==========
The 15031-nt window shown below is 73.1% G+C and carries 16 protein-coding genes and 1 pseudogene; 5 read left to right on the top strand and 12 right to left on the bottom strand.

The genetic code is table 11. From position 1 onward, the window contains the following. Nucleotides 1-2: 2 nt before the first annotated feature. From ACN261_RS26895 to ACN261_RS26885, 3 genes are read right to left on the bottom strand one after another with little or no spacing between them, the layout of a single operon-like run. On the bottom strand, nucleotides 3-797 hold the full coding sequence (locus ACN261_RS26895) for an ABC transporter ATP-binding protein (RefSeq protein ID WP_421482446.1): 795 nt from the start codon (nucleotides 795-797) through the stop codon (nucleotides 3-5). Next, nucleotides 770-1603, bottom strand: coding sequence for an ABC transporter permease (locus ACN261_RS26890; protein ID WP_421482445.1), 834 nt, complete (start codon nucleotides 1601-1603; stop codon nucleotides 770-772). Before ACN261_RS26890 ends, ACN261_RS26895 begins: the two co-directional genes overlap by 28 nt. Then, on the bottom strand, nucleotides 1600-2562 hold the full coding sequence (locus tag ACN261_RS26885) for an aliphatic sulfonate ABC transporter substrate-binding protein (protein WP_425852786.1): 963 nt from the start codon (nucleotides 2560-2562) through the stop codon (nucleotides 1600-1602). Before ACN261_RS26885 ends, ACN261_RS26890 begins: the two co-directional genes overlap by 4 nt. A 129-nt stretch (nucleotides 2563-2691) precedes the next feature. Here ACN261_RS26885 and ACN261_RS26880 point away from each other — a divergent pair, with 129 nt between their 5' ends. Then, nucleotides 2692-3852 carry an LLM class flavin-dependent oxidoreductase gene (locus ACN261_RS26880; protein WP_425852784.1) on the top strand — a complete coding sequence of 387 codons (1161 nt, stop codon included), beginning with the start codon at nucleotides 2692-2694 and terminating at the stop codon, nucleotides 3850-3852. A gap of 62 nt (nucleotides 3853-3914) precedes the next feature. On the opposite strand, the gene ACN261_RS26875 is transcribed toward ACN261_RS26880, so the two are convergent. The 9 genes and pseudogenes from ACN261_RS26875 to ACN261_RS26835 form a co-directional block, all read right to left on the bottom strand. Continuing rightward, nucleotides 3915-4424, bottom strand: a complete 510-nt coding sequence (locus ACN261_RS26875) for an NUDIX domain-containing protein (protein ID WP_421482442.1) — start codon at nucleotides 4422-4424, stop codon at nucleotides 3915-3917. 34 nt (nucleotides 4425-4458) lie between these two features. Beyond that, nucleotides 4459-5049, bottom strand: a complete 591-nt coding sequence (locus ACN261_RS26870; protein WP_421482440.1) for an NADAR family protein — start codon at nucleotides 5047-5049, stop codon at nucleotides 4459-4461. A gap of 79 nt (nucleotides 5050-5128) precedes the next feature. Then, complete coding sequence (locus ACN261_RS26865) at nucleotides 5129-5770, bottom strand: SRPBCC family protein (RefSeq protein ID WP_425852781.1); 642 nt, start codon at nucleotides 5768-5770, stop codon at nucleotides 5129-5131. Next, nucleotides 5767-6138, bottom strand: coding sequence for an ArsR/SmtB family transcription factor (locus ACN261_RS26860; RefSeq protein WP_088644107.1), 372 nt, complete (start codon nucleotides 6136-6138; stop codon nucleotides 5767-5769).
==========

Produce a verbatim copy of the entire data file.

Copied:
The 15031-nt window shown below is 73.1% G+C and carries 16 protein-coding genes and 1 pseudogene; 5 read left to right on the top strand and 12 right to left on the bottom strand.

The genetic code is table 11. From position 1 onward, the window contains the following. Nucleotides 1-2: 2 nt before the first annotated feature. From ACN261_RS26895 to ACN261_RS26885, 3 genes are read right to left on the bottom strand one after another with little or no spacing between them, the layout of a single operon-like run. On the bottom strand, nucleotides 3-797 hold the full coding sequence (locus ACN261_RS26895) for an ABC transporter ATP-binding protein (RefSeq protein ID WP_421482446.1): 795 nt from the start codon (nucleotides 795-797) through the stop codon (nucleotides 3-5). Next, nucleotides 770-1603, bottom strand: coding sequence for an ABC transporter permease (locus ACN261_RS26890; protein ID WP_421482445.1), 834 nt, complete (start codon nucleotides 1601-1603; stop codon nucleotides 770-772). Before ACN261_RS26890 ends, ACN261_RS26895 begins: the two co-directional genes overlap by 28 nt. Then, on the bottom strand, nucleotides 1600-2562 hold the full coding sequence (locus tag ACN261_RS26885) for an aliphatic sulfonate ABC transporter substrate-binding protein (protein WP_425852786.1): 963 nt from the start codon (nucleotides 2560-2562) through the stop codon (nucleotides 1600-1602). Before ACN261_RS26885 ends, ACN261_RS26890 begins: the two co-directional genes overlap by 4 nt. A 129-nt stretch (nucleotides 2563-2691) precedes the next feature. Here ACN261_RS26885 and ACN261_RS26880 point away from each other — a divergent pair, with 129 nt between their 5' ends. Then, nucleotides 2692-3852 carry an LLM class flavin-dependent oxidoreductase gene (locus ACN261_RS26880; protein WP_425852784.1) on the top strand — a complete coding sequence of 387 codons (1161 nt, stop codon included), beginning with the start codon at nucleotides 2692-2694 and terminating at the stop codon, nucleotides 3850-3852. A gap of 62 nt (nucleotides 3853-3914) precedes the next feature. On the opposite strand, the gene ACN261_RS26875 is transcribed toward ACN261_RS26880, so the two are convergent. The 9 genes and pseudogenes from ACN261_RS26875 to ACN261_RS26835 form a co-directional block, all read right to left on the bottom strand. Continuing rightward, nucleotides 3915-4424, bottom strand: a complete 510-nt coding sequence (locus ACN261_RS26875) for an NUDIX domain-containing protein (protein ID WP_421482442.1) — start codon at nucleotides 4422-4424, stop codon at nucleotides 3915-3917. 34 nt (nucleotides 4425-4458) lie between these two features. Beyond that, nucleotides 4459-5049, bottom strand: a complete 591-nt coding sequence (locus ACN261_RS26870; protein WP_421482440.1) for an NADAR family protein — start codon at nucleotides 5047-5049, stop codon at nucleotides 4459-4461. A gap of 79 nt (nucleotides 5050-5128) precedes the next feature. Then, complete coding sequence (locus ACN261_RS26865) at nucleotides 5129-5770, bottom strand: SRPBCC family protein (RefSeq protein ID WP_425852781.1); 642 nt, start codon at nucleotides 5768-5770, stop codon at nucleotides 5129-5131. Next, nucleotides 5767-6138, bottom strand: coding sequence for an ArsR/SmtB family transcription factor (locus ACN261_RS26860; RefSeq protein WP_088644107.1), 372 nt, complete (start codon nucleotides 6136-6138; stop codon nucleotides 5767-5769).